The Three Faces of Forgiveness

A favorite quote in A Course in Miracles:
“The holiest of all the spots on earth is where an ancient hatred has become a present love.”

When we allow a past disappointment or betrayal to linger in our minds and bodies, we pay a price. Anger, guilt, hatred, resentment, bitterness, and despair can lead to disruptive relationships, emotional illness, physical disease and less enjoyment in life. When someone says, “I cannot forgive this person” or “I cannot forgive myself,” s/he prevents the possibility of grace entering the “wound” and healing it with divine Love.

Horrific things may have happened to us that appear to be beyond human forgiveness. However, even these things can be turned over to a Higher Power that transcends judgment and makes whole that which has been shattered. The transgression and transgressor are given a full pardon leaving only acceptance and light. Forgiveness occurs with a shift in awareness and a willingness to let go in love.

The human ego has a tendency to forgive yet hold on to a judgment, but Grace sheds so much Light and Love that the grievance eventually disappears and inner harmony is restored. In my search for healing, wholeness and inner peace, I have found forgiveness to be a complex phenomenon.

Forgiveness appears to have three dimensions beginning with human intention, followed by Grace and Acceptance. To forgive fully, we are challenged to:

Forgive with the human heart – The egoic mind makes a choice to forgive yet it cannot forget the grievance. Even with a certain amount of love and acceptance, there may be lingering unresolved issues or emotions. However, a positive reconnection is possible once we understand the perpetrator’s perspective and our negative emotions have been replaced with compassion. This is a powerful step in the forgiveness process. Compassion and willingness enable us to “love our perceived enemies.”

Around the age of 35, I began working on myself to become a more loving and peaceful person. I needed to eliminate underlying anger and resentment as the result of a childhood filled with physical and psychological abuse by my mother. I did the inner work of forgiving my mother, and I was able to let go of old wounds and develop an understanding of my mother’s wounds and how they affected her ability to parent me. After this, she did not trigger my emotions as much.

Forgive with the spiritual heart – The unconditional love that Grace bestows releases all judgment against the offence and the offender. A full pardon is granted and the slate is wiped clean. Grace restores inner harmony and empowers us to set external limits with others. (This type of Love also accepts us even when we cannot forgive.) Each offence we turn over to divine Love enables us to forgive with our spiritual heart. When we ask grace to help us forgive from a deep desire to move on in love instead of blame, we are able to “transcend our perceived enemies.”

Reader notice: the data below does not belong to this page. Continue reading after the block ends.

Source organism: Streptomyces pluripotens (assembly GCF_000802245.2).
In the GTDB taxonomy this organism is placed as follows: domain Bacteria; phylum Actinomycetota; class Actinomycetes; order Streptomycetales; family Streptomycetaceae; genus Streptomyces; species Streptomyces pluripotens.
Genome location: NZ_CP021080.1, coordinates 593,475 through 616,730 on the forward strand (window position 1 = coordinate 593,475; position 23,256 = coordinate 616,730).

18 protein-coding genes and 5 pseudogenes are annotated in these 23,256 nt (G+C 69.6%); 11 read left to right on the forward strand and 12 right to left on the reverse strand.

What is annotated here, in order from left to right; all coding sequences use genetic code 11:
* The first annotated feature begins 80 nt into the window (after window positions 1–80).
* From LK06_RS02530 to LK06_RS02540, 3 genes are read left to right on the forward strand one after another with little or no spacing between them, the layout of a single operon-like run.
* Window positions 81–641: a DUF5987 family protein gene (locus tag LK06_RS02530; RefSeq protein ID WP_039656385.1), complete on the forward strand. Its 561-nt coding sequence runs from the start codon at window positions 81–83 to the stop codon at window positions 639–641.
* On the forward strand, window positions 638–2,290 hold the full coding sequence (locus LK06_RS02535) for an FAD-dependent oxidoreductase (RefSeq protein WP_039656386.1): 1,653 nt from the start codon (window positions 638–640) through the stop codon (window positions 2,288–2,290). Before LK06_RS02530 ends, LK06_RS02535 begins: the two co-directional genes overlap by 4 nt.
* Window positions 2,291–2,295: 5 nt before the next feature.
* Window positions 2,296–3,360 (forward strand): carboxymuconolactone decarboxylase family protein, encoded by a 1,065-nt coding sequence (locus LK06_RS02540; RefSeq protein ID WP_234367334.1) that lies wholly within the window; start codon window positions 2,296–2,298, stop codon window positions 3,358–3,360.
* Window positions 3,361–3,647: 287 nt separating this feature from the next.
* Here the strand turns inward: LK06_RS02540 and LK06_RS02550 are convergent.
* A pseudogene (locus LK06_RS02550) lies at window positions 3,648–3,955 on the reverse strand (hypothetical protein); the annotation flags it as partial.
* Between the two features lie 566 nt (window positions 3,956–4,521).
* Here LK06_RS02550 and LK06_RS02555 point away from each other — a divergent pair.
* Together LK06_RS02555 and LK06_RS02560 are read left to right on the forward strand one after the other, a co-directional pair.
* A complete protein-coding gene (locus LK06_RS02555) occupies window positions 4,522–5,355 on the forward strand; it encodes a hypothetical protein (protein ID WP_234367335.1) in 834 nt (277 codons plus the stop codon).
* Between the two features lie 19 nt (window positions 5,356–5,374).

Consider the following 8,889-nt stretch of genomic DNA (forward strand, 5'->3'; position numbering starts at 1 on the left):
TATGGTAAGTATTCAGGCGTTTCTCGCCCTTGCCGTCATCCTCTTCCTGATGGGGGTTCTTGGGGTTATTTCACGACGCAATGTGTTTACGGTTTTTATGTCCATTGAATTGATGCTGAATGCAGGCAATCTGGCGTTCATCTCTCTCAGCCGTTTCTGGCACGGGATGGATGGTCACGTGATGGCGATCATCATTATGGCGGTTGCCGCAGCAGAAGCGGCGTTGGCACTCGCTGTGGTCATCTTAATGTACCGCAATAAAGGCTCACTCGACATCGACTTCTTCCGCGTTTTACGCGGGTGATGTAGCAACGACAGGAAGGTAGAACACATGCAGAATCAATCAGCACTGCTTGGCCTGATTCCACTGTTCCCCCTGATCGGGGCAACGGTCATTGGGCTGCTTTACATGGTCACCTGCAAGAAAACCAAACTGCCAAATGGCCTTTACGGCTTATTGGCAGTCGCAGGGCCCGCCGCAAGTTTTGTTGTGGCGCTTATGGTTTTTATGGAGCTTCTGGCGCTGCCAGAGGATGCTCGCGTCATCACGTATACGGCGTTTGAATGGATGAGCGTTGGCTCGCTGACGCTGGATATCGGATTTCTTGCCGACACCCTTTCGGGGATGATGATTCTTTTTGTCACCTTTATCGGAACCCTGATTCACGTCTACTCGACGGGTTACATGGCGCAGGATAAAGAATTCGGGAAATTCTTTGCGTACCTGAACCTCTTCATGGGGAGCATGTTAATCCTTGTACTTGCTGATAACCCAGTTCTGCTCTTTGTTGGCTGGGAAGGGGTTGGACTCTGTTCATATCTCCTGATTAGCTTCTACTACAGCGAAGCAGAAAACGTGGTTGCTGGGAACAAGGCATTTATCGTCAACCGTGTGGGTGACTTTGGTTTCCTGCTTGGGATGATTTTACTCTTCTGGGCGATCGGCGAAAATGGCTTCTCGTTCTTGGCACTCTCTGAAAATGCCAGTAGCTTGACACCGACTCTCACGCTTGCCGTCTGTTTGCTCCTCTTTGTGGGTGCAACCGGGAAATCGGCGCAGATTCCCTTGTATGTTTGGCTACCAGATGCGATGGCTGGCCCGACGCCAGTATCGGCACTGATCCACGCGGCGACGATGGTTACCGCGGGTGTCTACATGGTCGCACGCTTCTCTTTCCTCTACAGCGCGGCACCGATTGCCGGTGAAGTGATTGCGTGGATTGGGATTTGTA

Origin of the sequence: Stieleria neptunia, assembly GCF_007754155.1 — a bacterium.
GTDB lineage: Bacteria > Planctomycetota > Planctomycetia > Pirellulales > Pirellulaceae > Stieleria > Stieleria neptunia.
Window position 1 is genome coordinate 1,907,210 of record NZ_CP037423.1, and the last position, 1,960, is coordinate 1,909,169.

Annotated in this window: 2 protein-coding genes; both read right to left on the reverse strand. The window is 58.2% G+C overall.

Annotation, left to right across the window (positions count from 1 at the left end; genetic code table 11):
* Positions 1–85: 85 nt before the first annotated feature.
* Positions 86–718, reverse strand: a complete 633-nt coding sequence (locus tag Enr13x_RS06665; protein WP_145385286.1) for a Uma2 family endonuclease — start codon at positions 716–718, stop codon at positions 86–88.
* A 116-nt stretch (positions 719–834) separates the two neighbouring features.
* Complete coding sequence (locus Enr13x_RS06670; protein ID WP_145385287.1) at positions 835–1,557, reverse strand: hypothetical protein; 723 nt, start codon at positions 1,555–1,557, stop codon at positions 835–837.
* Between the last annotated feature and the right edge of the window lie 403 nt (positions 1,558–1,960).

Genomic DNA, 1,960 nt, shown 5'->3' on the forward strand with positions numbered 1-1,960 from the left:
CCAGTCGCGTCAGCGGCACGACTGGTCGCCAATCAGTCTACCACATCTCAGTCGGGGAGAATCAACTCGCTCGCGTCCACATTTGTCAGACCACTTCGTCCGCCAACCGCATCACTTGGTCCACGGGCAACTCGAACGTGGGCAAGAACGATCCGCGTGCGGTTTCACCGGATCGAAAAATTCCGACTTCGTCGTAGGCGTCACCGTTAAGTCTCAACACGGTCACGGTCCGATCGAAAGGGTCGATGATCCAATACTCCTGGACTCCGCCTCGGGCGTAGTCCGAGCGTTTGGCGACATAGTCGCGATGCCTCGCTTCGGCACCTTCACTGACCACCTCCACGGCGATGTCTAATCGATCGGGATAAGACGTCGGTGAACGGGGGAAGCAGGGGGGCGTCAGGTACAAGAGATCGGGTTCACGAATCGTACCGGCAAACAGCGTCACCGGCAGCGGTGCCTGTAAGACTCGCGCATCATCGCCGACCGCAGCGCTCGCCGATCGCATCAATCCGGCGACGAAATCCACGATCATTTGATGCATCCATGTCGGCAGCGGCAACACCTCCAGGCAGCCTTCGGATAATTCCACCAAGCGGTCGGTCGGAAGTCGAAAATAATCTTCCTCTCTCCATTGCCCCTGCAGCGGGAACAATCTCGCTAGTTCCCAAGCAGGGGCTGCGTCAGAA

After breast cancer, grace touched me so deeply that I had more love to give others, including my mother. I realized she and I were doing the best we could throughout our stormy relationship, and there was absolutely no reason to blame her or want anything from her. I experienced more inner peace as I changed my perception and cut the negative ties we once had. The past was done. When I hugged her, I allowed compassion to fill both of us even though we were not emotionally close.

Accept life the way it is – Through the spiritual eyes of Acceptance, we are able to witness events, past or present, instead of label them as good or bad. Love and Acceptance enable us to understand that everyone is doing the best they can based on their level of awareness. Offences are viewed as part of a greater process: The negative leads to something worthwhile in the long run. Divine Acceptance enables us to see that “there are no enemies” to be judged by the mind. The action to protect ourselves, families and society is appropriate, however, we no longer hold mental grievances against anyone (a challenging concept for the egoic mind to grasp).

After my mother’s death at 92, I took a final step in forgiveness. I told her spirit that for my part she was free of any karmic debts she had to me (not that I had this power). I accepted our whole relationship because I saw how we were both playing a script set into motion by a power greater than ourselves. She was exactly the mother I needed in order to become me. There was truly never anything to forgive because she was never my enemy.

Let’s use the analogy of a kite to bring this concept into focus: The kite is the symbol of forgiveness and the string the egoic mind. When we forgive with the human heart, we are holding on to the string as the kite flies, and we feel lighter and uplifted. When the spiritual heart forgives, we let go of the string and kite; the grievance is neutralized in Love and set free. Finally, when we accept instead of judge or resist what happened, the string and kite disappear because the person and event are lifted into the heavens. It feels as though the offence never occurred.

Any level of forgiving is a liberating act of self-love because it changes for the better the person offering it. Forgiveness appears to involve human and spiritual aspects. Many people are already doing all three of these processes. We have forgiven at the highest level when we no longer have any emotion around an offence and do not want anything from anyone. At this level, apologies are meaningless because in the present there is nothing to forgive, only acceptance and inner peace exist.

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